To create the look of the Zebra Punk Party Dress (which was part of her Spring 2007 Punk collection), Anna Sui combined ripped mesh leggings and armlets, references to Vivienne Westwood and Malcolm Mclaren’s punk fashions of the mid-to-late 1970s. The monochrome zebra print recalls the strict dress color code of the New York clubs that Sui frequented in her youth, such as Max’s Kansas City and CBGB.
Zebra Punk Party Dress is made from Silk chiffon with a nylon petticoat, leggings and sleeves; worn with brass/glass/plastic bracelet by Erickson Beamon for Anna Sui; cowhide boots by Ballin for Anna Sui.
Photographed in the Museum of Arts and Design in Manhattan.
“Photography Not Allowed” (All Stealth Photos By Gail)
Thanks to a special allowance for the Memorial Day Holiday, The Met ended up being open on Monday and Geoffrey and I were able to head to the scenic upper west side on a very gorgeous, sunny day to check out the much ballyhooed fashion exhibit, Punk: Chaos to Couture. Photography is not allowed in the exhibit, which is a huge drag, but I was able to sneak in a few “stealth snaps” while the vigilant Art Nazis were distracted by other things, so please excuse the poor quality of my shots for this post as I was shooting in the dark with no flash! Punk Rock! Continue reading Punk: Chaos to Couture at The Metropolitan Museum of Art→
Killing Joke, Gang of Four, Bauhaus, Et Al (This Photo by Geoffrey Dicker)
Walking into the Steven Kasher Gallery last night for the opening reception of Rude And Reckless was very much like flashing back to my teenage bedroom, whose walls were plastered floor to ceiling with Punk Rock posters, show flyers, stickers and album cover art until I moved out of my parents house to go to college. Punk Rock – at a time when Punk Rock was really something vital and alive – was everything to me at that time, and I was an avid collector of 7” Punk singles (which I’d pick up by the dozens at Zed Records in Long Beach, California) and punk/new wave badges. A lot of what I collected, and probably still have, seems to have been magically curated into this amazing collection of memorabilia that is sure to delight anyone who has fond memories of the British, New York or LA/Orange County punk scenes in the late ‘70s to early ‘80s. Good times. Continue reading Steven Kasher Gallery Presents Rude And Reckless: Punk/Post-Punk Graphics, 1976-82→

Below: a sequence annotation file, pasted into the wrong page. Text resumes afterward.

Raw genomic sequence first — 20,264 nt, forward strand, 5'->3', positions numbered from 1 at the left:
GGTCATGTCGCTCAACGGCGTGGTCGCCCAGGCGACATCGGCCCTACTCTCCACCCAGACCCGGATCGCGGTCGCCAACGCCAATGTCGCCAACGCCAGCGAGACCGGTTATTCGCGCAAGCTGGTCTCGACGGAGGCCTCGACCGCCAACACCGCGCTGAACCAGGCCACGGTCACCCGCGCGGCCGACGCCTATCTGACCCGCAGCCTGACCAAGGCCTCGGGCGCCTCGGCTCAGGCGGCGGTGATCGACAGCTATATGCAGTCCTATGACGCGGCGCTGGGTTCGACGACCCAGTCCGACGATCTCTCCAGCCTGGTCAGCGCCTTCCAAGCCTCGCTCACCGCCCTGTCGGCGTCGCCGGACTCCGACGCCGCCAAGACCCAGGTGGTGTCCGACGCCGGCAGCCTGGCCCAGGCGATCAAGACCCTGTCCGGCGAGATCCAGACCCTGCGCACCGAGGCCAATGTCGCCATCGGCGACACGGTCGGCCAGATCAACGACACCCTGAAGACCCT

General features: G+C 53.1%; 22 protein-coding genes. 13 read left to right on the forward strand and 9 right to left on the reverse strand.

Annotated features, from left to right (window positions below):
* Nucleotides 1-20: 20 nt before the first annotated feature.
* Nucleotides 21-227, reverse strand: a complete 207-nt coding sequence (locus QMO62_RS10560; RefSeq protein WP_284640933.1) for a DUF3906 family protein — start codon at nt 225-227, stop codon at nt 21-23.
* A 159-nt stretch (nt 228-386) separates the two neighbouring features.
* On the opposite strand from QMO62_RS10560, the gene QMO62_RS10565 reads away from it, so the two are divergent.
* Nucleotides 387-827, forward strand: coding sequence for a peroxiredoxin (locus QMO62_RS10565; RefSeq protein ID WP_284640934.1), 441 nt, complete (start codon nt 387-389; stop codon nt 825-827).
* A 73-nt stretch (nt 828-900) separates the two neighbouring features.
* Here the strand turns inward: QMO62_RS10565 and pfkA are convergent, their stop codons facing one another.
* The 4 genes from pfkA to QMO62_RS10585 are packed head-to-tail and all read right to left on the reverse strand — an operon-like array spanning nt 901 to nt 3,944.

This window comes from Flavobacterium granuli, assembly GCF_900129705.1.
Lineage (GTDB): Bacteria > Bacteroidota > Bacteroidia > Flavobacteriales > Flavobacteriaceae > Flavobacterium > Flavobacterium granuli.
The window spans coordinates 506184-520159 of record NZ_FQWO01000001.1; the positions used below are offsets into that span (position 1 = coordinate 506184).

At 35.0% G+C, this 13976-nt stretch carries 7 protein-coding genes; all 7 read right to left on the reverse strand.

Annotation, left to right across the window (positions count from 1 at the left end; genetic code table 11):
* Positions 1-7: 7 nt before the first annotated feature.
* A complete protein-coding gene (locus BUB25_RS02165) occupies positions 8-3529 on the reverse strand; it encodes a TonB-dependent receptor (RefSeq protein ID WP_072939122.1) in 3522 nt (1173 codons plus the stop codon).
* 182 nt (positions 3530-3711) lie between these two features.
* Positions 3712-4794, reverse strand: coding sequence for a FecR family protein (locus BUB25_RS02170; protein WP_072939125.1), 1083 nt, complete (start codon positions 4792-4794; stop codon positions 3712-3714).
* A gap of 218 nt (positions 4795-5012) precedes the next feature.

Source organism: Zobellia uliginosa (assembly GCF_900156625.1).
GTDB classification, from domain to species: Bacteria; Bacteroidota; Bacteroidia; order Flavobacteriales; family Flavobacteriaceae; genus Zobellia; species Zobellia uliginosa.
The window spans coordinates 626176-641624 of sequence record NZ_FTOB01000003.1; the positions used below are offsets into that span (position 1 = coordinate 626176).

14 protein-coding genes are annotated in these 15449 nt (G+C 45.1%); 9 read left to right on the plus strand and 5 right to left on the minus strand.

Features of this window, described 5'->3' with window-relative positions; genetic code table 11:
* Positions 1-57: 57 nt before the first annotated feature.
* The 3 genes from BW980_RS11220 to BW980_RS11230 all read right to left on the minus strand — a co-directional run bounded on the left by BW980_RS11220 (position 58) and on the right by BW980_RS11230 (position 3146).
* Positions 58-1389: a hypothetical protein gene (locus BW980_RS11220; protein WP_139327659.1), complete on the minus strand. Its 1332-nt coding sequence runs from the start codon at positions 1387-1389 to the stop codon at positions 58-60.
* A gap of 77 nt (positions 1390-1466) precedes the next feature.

It’s no secret to anyone born prior to 1980 that the best years – the truly Golden years – of Rock music are now decades behind us. By the “best” years, of course, I’m talking about the 1970s. Some of us were lucky enough to live through this truly magical decade that, when speaking of Rock music, came in like a lamb and went out like a lion.
Think about it, the 70s embodied a sonic revolution like no other: ushered in softly by the final days of The Beatles – the band that invented everything – and ushered out by the glorious cacophony that was first wave British Punk Rock – a movement that’s influenced countless pop music genres that have arrived in its wake. From the Beatles to Punk Rock; there arguably is no decade that has had a greater impact than the 1970s, historically and influentially, on any modern music that is worth listening to.
Here is a statement from Sex Pistols’ guitarist Steve Jones about Malcolm McLaren, who passed away on April 8th at age 64 from cancer.
“I was upset when I heard the news, as I’ve always had a soft spot for Malcolm. I knew him since I was 17 before The Pistols formed — I used to drive him around in Vivienne Westwood’s car to the tailors in London in the days of the Let It Rock clothing store. Malcolm was definitely the Brian Epstein of punk — without him it wouldn’t have happened the way it did. I stayed friends with him throughout the years despite some of our differences. He came on Jonesy’s Jukebox a couple of years ago, and that’s a good memory. But my fondest memory of Malcolm, and I loved the guy, was his birthday gift to me when I turned 21 — he got me a hooker and some heroin.”